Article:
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2017-07-13

Where’s the beef? Not from Brazil

By Jeremy Fuchs, Director of public affairs Texas and S

U.S. Secretary of Agriculture Sonny Perdue announced on June 22 the suspension of all imports of fresh beef from Brazil because of recurring concerns about the safety of the products intended for the American market.  The suspension of shipments will remain in place until the Brazilian Ministry of Agriculture takes corrective action that the USDA finds satisfactory.
Since March, USDA’s Food Safety and Inspection Service (FSIS) has been inspecting 100 percent of all meat products arriving in the United States from Brazil.  FSIS has refused entry to 11 percent of Brazilian fresh beef products.   That figure is substantially higher than the rejection rate of one percent of shipments from the rest of the world.  Since implementation of the increased inspection, FSIS has refused entry to 106 lots (approximately 1.9 million pounds) of Brazilian beef products due to public health concerns, sanitary conditions, and animal health issues. It is important to note that none of the rejected lots made it into the U.S. market.
The Brazilian government had pledged to address those concerns, including by self-suspending five facilities from shipping beef to the United States.  Today’s action to suspend all fresh beef shipments from Brazil supersedes the self-suspension.
Secretary Perdue issued the following statement:
“Ensuring the safety of our nation’s food supply is one of our critical missions, and it’s one we undertake with great seriousness.  Although international trade is an important part of what we do at USDA, and Brazil has long been one of our partners, my first priority is to protect American consumers. That’s what we’ve done by halting the import of Brazilian fresh beef.  I commend the work of USDA’s Food Safety and Inspection Service for painstakingly safeguarding the food we serve our families.”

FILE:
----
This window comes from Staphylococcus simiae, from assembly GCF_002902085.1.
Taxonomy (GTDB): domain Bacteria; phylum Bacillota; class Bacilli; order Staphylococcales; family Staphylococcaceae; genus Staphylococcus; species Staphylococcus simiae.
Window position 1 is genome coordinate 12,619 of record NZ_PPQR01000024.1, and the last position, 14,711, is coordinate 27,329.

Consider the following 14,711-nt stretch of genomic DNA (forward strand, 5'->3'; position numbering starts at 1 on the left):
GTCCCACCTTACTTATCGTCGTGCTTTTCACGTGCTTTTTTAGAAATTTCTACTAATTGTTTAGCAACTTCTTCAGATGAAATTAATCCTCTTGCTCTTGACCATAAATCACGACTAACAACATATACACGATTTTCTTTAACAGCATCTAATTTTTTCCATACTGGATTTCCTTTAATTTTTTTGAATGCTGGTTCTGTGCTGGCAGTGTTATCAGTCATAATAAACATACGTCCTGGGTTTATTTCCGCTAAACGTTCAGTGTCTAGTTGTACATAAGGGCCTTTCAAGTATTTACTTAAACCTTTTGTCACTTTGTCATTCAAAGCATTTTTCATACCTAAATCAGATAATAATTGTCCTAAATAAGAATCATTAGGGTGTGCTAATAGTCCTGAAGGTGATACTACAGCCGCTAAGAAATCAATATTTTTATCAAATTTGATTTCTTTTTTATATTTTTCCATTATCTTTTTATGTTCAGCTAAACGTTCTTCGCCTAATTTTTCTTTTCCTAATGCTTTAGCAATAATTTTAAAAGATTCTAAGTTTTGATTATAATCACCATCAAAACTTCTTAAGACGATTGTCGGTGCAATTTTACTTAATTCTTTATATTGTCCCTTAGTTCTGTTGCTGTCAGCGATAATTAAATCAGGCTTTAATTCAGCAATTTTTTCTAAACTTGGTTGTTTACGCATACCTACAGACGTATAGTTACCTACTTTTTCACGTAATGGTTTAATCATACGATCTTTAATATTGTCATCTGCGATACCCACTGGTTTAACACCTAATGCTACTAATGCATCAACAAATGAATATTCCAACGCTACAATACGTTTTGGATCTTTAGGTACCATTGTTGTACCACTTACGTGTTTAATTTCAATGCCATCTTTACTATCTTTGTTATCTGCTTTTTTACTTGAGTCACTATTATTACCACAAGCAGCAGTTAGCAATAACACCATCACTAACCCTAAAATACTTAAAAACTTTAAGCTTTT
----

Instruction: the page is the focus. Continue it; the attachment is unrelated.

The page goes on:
Although a proponent of international trade, the Texas and Southwestern Cattle Raisers Association (TSCRA) has consistently objected to allowing importation of fresh (chilled and frozen) Brazilian beef amidst disease concerns. Since they began allowing imports last year, we have urged USDA’s Food Safety Inspection Service (FSIS) to review their policy on allowing the imports because of these concerns.
USDA’s press release, stating that 11 percent of Brazilian imports have been rejected seems to support our concerns. According to the release, rejections for the rest of the world’s beef are only 1 percent.
The USDA’s Animal and Plant Health Inspection Agency (APHIS) doesn’t recognize Brazil as being free of Foot-and-Mouth Disease (FMD). FMD is an extremely contagious viral disease of cloven-hoofed animals and many wildlife species. The reintroduction of this disease into the U.S. could cause a widespread quarantine and possible massive depopulation of the U.S. cattle herd, thus compromising the nation’s economic security and jeopardizing the U.S. beef supply. Massive depopulation of beef herds would not only impact cattle raisers, but the entire population. Demand would out strip supply, causing increased food prices, and potential shortages. FMD has been eradicated from the U.S. since 1929.
Massive criminal investigations into alleged corruption within Brazil’s meat industry and food safety organization have stunned consumers and trading partners across the globe. As of March this year, 21 food processing plants are under investigation, and authorities have shut down six of those plants. The fifteen processing plants that haven’t been shut down (at least not yet) are prohibited from exporting their products. Tainted meat exports have allegedly been shipped around the world.
Brazil’s history of significant, chronic animal disease and lack of strict animal disease control and eradication measures are now amplified by apparent corruption within the inspection process. This significantly increases the risk to the health of U.S. cattle herds. For consumers, it also calls into question the safety of the U.S. beef supply, potentially damaging future demand for domestic beef.